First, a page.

Not long ago, domestic violence was regarded as a family issue. When police responded to a domestic disturbance call, they often told abusers to just take a walk. With the passage of the Violence Against Women Act of 1991, domestic violence shifted from being a “family” matter to a national, political issue. However, the criminalization of domestic violence did not solve the problem. And as people are increasingly entering and being abused in romantic relationships that are not heteronormative, the perceptions and discourse surrounding domestic violence have to change, according to a domestic violence panel. 

The domestic violence panelists spoke during “Breaking the Silence: Confronting Domestic Violence in LGBTQIA Communities” event on Thursday in the Heller-Brown building. Among the panelists were Damián Lima — a member of the Health Equity Advisory Committee for the Boston Public Health Commission, Erin Miller, manager of the Newton Wellesley Hospital Domestic Violence program, and Lauren Montanaro, a Community Engagement Specialist at REACH, a Waltham-based domestic violence non-profit. 

Sponsored by the Gender and Sexuality Center, Intercultural Center, Prevention, Advocacy & Resource Center and the Women and Gender Studies Department, the panel was moderated by Deirdre Hunter, a WGS lecturer.

“For many members of the LGBTQIA community around this country, there are really no support systems or resources available to them. When they do try to access support systems, they are met with homophobia, transphobia, and, sometimes, ridicule. We are quite lucky in the Boston area to have several agencies and resources that provide support specifically to LGBTQIA survivors [of domestic assault],” Ryan Mischler, the program administrator for Gender and Sexuality Center said. 

The intimate audience consisted of undergraduate and graduate students as well as professional staff from PARC. They first listened to the panel speak about the importance of highlighting the issue of domestic violence in the LGBTQIA community. Montanaro said, “When I go out into communities and talk about domestic violence, I hear very gendered language. I hear about men who are abusive and women who are being abused. And that isolates so many people where that’s not their experiences. So, being able to raise awareness about this is crucial. There’s a lack of representation in general, but to think about abuse, it’s even less recognized. I think it’s important to talk about this because if we continue to shroud this issue in silence and in isolation, then we are doing a disservice to LGBTQIA survivors.”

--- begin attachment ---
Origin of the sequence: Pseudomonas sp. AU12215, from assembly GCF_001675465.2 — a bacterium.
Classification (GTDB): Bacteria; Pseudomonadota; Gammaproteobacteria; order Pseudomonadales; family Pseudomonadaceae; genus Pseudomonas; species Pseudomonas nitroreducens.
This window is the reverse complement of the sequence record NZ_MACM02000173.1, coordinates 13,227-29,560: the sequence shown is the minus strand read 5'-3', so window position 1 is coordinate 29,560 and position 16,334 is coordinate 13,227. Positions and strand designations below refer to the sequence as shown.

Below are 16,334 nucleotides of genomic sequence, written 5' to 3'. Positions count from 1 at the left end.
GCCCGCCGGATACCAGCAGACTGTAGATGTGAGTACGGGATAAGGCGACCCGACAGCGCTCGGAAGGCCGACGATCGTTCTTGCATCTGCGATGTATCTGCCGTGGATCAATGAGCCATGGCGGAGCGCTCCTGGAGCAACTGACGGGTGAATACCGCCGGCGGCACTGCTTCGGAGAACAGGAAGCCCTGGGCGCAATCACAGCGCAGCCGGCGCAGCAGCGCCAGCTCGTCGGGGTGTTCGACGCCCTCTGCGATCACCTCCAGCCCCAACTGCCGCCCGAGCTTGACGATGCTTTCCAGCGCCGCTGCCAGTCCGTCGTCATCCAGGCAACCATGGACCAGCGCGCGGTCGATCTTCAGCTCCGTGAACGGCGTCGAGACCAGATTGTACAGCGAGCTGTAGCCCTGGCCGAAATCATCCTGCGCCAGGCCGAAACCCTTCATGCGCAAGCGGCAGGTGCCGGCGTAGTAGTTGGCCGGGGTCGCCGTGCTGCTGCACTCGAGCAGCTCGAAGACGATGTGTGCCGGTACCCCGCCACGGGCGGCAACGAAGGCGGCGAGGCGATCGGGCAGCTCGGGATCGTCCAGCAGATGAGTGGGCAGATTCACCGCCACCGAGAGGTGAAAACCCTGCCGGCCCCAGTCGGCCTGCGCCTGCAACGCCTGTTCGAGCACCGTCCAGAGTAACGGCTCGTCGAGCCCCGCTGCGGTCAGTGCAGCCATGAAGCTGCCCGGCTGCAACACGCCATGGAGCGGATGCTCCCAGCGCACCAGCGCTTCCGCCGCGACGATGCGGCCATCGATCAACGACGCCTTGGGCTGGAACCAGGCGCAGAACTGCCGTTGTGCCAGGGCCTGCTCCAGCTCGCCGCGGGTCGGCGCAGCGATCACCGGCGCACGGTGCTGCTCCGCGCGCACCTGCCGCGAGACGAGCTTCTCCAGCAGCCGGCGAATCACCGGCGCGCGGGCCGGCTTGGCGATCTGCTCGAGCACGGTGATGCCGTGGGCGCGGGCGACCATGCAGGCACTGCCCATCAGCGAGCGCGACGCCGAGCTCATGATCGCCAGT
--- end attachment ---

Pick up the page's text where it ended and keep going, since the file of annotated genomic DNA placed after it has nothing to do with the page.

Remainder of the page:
Hunter elaborated on the importance of having this discussion take place on a college campus because “we have such a high number of relatively young adults who are having the opportunity to express themselves and their identities in maybe a different way than they did before. And identity exploration can be, and typically [is], really wonderful and exciting, yet there’s a whole lot of other stuff that comes with relationships. To not provide information and support, as a community, would not serve our students. I don’t want to be in a position where a generation says, ‘you never said that it could happen to queer folks too.’”

Because domestic violence is already an underreported issue, the panelists shared that the prevalence of straight male survivors, as well as the number of LGBTQIA-identifying people that have experienced partner violence, is relatively unknown. However, Lima shared that the relative lack of data does not mean that intimate partner abuse is any less common in non-heteronormative relationships. 

While the panel was about the LGBTQIA community, panelists also discussed why domestic violence advocacy has to be intersectional. “If someone is in a relationship where they depend on their partner for citizenship, that gives them an incredible amount of power. They decide whether or not their partner can stay in this country. There are so many layers to this issue. And the justice system —in many ways—is blind to aspects of domestic violence,” Lima said about the lack of intersectional thinking in domestic violence policy. 

Adding onto Lima’s example of a power dynamic stemming from immigration status, Montanaro also shared that many victims of domestic violence do not call the police or report their abuser out of fear that they or their partner will be deported. 

“Countless times when I go out into the community and have conversations about what resources there are for survivors to access, instantly, I hear about restraining orders being an option. And they can be a life-saving option for so many folks. But you may not feel comfortable walking into a courthouse to file those orders for fear of being detained or having ICE being there,” Montanaro said. 

The panelists ended by discussing their hope for the future of domestic violence advocacy. “I’m hoping to be here 10 or 20 years from now and because more young people are identifying as LGBTQIA: my vision of the future is that we won’t need LGBTQ-specific services because we’ll have a much more expansive view that’ll include everybody,” Miller said. 

As the event closed, the panelists reflected on both the progress and the current shortcomings of domestic violence advocacy. 

They hope that through authentic conversations and structural changes, the movement will become more inclusive.